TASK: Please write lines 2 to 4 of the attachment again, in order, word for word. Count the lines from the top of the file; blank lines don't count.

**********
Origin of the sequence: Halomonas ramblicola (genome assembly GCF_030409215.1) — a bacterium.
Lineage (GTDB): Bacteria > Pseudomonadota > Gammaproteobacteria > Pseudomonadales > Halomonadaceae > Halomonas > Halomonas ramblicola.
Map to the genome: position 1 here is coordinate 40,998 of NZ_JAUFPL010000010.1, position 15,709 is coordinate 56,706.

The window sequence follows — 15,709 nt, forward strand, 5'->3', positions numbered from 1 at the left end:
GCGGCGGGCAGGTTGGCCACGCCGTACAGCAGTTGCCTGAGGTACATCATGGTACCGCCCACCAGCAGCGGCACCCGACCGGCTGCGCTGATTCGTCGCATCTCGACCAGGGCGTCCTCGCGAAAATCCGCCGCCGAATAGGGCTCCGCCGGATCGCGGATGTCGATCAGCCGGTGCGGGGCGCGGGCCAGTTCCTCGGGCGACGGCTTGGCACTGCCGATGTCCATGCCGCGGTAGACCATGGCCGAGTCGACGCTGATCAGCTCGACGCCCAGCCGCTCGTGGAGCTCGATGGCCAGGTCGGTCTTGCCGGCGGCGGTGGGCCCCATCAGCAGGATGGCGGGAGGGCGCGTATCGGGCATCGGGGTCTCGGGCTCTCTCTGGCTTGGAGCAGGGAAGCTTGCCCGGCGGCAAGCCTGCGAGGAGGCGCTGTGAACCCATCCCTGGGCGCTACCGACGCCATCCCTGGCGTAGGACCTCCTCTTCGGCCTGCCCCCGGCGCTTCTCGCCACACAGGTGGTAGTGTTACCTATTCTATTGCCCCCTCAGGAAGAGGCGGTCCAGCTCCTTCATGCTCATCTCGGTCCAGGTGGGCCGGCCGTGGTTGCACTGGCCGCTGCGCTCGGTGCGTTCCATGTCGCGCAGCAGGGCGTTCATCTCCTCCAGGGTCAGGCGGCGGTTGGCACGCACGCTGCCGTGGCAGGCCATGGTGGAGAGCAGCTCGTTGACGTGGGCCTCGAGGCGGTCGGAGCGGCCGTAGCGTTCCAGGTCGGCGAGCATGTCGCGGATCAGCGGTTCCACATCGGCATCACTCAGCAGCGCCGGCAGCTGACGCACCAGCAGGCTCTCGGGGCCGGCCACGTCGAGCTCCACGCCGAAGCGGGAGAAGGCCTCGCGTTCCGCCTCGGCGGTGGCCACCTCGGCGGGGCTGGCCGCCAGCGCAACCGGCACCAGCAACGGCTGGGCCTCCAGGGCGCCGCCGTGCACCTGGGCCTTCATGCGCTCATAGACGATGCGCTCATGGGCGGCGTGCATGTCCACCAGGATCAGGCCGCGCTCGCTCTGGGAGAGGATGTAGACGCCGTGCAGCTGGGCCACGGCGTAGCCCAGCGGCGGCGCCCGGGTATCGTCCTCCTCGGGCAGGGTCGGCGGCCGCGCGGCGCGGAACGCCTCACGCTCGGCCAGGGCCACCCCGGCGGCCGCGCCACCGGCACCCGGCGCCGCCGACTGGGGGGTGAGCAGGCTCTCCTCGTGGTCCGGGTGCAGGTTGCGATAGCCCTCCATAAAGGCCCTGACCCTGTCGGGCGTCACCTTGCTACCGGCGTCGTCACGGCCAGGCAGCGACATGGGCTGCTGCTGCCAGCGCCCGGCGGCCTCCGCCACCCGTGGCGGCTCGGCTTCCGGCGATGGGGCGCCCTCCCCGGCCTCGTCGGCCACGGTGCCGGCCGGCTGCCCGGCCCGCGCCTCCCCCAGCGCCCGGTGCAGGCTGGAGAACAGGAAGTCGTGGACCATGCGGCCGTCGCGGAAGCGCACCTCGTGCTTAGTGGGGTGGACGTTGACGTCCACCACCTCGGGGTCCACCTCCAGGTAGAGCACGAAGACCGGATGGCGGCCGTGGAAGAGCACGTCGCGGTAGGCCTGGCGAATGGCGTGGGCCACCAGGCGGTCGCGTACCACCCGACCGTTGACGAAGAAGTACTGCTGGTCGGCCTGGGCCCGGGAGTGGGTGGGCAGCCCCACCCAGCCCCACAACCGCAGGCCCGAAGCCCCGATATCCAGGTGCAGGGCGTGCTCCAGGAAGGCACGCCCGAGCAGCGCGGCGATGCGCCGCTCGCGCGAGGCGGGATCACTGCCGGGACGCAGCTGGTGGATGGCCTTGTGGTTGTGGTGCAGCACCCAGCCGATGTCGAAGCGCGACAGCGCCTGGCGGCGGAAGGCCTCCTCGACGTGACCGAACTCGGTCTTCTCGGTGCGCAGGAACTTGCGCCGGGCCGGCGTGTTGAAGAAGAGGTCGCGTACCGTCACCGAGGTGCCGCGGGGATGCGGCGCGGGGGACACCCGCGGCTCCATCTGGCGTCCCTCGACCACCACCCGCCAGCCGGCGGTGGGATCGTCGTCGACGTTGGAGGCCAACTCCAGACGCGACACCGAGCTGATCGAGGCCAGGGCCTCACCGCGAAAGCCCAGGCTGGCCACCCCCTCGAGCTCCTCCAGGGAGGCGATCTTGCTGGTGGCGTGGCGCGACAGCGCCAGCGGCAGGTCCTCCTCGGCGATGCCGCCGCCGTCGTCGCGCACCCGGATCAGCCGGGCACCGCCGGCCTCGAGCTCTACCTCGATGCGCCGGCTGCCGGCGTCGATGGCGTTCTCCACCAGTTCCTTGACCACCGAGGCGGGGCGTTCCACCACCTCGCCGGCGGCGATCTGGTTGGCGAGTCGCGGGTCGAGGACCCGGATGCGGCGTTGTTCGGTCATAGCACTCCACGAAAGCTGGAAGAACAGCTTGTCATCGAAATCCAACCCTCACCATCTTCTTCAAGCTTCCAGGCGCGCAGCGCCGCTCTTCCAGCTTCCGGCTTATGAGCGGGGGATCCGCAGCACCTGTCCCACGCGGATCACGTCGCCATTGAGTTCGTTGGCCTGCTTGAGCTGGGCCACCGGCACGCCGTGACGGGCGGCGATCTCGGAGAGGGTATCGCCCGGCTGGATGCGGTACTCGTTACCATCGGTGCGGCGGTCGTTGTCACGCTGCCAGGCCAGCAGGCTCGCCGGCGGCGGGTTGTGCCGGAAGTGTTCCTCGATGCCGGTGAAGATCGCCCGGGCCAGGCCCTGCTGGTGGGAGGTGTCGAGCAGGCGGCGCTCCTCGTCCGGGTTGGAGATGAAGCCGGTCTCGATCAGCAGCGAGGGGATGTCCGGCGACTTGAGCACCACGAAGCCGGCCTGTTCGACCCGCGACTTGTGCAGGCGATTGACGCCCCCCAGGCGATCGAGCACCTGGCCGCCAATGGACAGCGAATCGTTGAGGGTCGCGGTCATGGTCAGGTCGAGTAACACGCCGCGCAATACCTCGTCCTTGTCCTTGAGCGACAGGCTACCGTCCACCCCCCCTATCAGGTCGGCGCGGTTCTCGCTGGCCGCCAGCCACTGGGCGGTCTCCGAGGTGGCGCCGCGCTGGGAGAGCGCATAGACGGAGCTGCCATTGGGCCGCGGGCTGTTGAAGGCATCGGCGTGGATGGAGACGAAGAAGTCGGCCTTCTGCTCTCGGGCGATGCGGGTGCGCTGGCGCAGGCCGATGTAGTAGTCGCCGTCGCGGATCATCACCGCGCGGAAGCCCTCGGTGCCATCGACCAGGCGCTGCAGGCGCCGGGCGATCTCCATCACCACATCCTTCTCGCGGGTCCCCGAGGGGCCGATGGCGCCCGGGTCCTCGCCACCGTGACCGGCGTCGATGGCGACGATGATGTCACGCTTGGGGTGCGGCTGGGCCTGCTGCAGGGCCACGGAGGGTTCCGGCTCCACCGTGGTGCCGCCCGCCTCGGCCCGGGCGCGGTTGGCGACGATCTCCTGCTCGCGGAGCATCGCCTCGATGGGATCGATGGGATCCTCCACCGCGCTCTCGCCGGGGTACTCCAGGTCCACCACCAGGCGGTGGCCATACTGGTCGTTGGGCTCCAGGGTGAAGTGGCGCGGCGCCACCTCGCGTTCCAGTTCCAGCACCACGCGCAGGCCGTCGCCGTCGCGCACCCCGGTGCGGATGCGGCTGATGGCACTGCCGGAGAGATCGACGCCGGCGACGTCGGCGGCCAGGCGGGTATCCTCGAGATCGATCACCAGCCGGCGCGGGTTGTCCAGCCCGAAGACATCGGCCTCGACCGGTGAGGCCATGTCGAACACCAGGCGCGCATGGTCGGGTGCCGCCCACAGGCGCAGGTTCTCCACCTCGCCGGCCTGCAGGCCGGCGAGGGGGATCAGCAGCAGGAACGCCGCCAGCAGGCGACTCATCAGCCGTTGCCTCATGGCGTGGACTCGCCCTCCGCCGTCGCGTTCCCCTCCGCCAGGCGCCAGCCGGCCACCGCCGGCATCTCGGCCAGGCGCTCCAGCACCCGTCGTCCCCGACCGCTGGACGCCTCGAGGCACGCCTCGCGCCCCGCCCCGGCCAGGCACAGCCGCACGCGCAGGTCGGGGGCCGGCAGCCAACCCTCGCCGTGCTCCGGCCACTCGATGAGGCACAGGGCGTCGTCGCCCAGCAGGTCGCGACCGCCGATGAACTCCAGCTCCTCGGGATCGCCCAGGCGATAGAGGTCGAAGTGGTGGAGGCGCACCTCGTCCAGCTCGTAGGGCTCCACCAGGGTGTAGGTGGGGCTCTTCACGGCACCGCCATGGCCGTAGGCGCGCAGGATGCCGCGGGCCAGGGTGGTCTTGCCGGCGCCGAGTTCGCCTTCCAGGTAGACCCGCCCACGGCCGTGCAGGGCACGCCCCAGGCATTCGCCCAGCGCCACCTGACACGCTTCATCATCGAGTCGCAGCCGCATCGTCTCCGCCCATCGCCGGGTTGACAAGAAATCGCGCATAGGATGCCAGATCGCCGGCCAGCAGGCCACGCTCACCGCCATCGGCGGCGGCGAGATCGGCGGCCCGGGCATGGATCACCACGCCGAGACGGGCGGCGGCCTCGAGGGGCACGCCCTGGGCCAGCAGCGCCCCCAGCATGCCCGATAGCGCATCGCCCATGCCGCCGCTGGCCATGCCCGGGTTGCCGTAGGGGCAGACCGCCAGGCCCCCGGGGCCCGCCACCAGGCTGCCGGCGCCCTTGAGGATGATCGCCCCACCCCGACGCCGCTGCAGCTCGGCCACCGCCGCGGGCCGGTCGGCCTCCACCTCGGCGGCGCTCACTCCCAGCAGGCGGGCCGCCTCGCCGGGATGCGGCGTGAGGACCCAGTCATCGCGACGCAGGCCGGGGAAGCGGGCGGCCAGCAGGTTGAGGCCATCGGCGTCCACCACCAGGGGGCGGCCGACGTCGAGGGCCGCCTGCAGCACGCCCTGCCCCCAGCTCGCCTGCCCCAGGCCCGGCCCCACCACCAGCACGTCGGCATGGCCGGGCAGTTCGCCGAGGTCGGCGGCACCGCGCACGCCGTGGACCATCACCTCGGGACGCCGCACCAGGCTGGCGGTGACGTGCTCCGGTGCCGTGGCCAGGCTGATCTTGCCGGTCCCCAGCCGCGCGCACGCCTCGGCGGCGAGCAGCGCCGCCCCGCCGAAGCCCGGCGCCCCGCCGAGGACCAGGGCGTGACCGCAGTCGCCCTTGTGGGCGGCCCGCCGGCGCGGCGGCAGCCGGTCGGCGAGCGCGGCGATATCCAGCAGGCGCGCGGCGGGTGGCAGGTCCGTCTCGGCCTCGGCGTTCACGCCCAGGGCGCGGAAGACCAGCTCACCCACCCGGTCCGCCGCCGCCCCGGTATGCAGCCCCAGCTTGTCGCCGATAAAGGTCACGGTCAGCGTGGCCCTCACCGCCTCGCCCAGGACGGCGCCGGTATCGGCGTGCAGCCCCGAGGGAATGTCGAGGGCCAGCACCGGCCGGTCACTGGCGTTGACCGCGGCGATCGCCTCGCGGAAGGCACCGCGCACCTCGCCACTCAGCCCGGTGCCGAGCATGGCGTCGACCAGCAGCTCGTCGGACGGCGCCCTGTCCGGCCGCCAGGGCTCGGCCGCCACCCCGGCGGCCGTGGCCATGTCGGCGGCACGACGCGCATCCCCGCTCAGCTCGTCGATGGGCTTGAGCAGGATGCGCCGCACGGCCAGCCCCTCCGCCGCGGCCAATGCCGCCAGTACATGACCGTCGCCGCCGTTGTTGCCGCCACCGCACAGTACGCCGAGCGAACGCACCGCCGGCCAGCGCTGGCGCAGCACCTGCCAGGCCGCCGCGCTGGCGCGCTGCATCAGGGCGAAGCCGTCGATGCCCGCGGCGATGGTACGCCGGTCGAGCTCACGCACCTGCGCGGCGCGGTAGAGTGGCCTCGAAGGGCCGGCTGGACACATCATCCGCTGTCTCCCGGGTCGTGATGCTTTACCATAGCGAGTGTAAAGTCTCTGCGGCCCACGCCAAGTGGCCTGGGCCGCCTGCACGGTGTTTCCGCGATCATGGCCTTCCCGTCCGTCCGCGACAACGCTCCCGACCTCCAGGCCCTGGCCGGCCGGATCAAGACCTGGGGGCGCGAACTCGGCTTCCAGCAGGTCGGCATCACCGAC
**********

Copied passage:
Lineage (GTDB): Bacteria > Pseudomonadota > Gammaproteobacteria > Pseudomonadales > Halomonadaceae > Halomonas > Halomonas ramblicola.
Map to the genome: position 1 here is coordinate 40,998 of NZ_JAUFPL010000010.1, position 15,709 is coordinate 56,706.

The window sequence follows — 15,709 nt, forward strand, 5'->3', positions numbered from 1 at the left end: